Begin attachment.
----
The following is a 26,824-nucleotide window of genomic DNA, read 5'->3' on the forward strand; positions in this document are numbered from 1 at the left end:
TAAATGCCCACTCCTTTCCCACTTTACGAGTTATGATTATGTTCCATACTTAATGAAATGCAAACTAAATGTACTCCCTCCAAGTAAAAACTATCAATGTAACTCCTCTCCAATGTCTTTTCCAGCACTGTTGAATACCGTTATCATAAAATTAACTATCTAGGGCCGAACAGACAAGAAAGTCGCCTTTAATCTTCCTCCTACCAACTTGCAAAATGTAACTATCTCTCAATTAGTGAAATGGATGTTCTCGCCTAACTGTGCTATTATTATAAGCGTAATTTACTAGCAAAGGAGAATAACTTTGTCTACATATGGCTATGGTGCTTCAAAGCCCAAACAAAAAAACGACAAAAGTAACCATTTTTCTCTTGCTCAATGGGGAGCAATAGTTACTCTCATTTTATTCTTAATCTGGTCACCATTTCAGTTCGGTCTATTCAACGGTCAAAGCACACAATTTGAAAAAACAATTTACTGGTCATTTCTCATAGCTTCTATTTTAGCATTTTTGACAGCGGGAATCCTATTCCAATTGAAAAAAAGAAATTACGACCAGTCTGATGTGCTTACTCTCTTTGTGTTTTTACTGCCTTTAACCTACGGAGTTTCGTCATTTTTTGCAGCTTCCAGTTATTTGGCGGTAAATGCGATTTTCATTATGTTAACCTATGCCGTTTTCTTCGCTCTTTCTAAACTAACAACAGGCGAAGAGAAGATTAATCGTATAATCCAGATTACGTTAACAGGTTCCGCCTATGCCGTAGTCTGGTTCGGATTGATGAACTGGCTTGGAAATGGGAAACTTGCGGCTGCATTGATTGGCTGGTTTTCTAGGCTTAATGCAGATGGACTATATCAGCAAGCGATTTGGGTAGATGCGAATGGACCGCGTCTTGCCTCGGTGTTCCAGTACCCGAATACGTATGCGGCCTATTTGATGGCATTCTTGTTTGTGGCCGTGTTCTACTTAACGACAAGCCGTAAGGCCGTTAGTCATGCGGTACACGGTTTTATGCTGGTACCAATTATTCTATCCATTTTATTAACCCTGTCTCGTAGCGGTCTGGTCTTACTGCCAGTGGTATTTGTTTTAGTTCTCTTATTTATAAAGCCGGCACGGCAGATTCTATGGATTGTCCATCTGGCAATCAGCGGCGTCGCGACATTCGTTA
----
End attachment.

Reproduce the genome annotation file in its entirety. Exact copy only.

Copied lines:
The following is a 26,824-nucleotide window of genomic DNA, read 5'->3' on the forward strand; positions in this document are numbered from 1 at the left end:
TAAATGCCCACTCCTTTCCCACTTTACGAGTTATGATTATGTTCCATACTTAATGAAATGCAAACTAAATGTACTCCCTCCAAGTAAAAACTATCAATGTAACTCCTCTCCAATGTCTTTTCCAGCACTGTTGAATACCGTTATCATAAAATTAACTATCTAGGGCCGAACAGACAAGAAAGTCGCCTTTAATCTTCCTCCTACCAACTTGCAAAATGTAACTATCTCTCAATTAGTGAAATGGATGTTCTCGCCTAACTGTGCTATTATTATAAGCGTAATTTACTAGCAAAGGAGAATAACTTTGTCTACATATGGCTATGGTGCTTCAAAGCCCAAACAAAAAAACGACAAAAGTAACCATTTTTCTCTTGCTCAATGGGGAGCAATAGTTACTCTCATTTTATTCTTAATCTGGTCACCATTTCAGTTCGGTCTATTCAACGGTCAAAGCACACAATTTGAAAAAACAATTTACTGGTCATTTCTCATAGCTTCTATTTTAGCATTTTTGACAGCGGGAATCCTATTCCAATTGAAAAAAAGAAATTACGACCAGTCTGATGTGCTTACTCTCTTTGTGTTTTTACTGCCTTTAACCTACGGAGTTTCGTCATTTTTTGCAGCTTCCAGTTATTTGGCGGTAAATGCGATTTTCATTATGTTAACCTATGCCGTTTTCTTCGCTCTTTCTAAACTAACAACAGGCGAAGAGAAGATTAATCGTATAATCCAGATTACGTTAACAGGTTCCGCCTATGCCGTAGTCTGGTTCGGATTGATGAACTGGCTTGGAAATGGGAAACTTGCGGCTGCATTGATTGGCTGGTTTTCTAGGCTTAATGCAGATGGACTATATCAGCAAGCGATTTGGGTAGATGCGAATGGACCGCGTCTTGCCTCGGTGTTCCAGTACCCGAATACGTATGCGGCCTATTTGATGGCATTCTTGTTTGTGGCCGTGTTCTACTTAACGACAAGCCGTAAGGCCGTTAGTCATGCGGTACACGGTTTTATGCTGGTACCAATTATTCTATCCATTTTATTAACCCTGTCTCGTAGCGGTCTGGTCTTACTGCCAGTGGTATTTGTTTTAGTTCTCTTATTTATAAAGCCGGCACGGCAGATTCTATGGATTGTCCATCTGGCAATCAGCGGCGTCGCGACATTCGTTA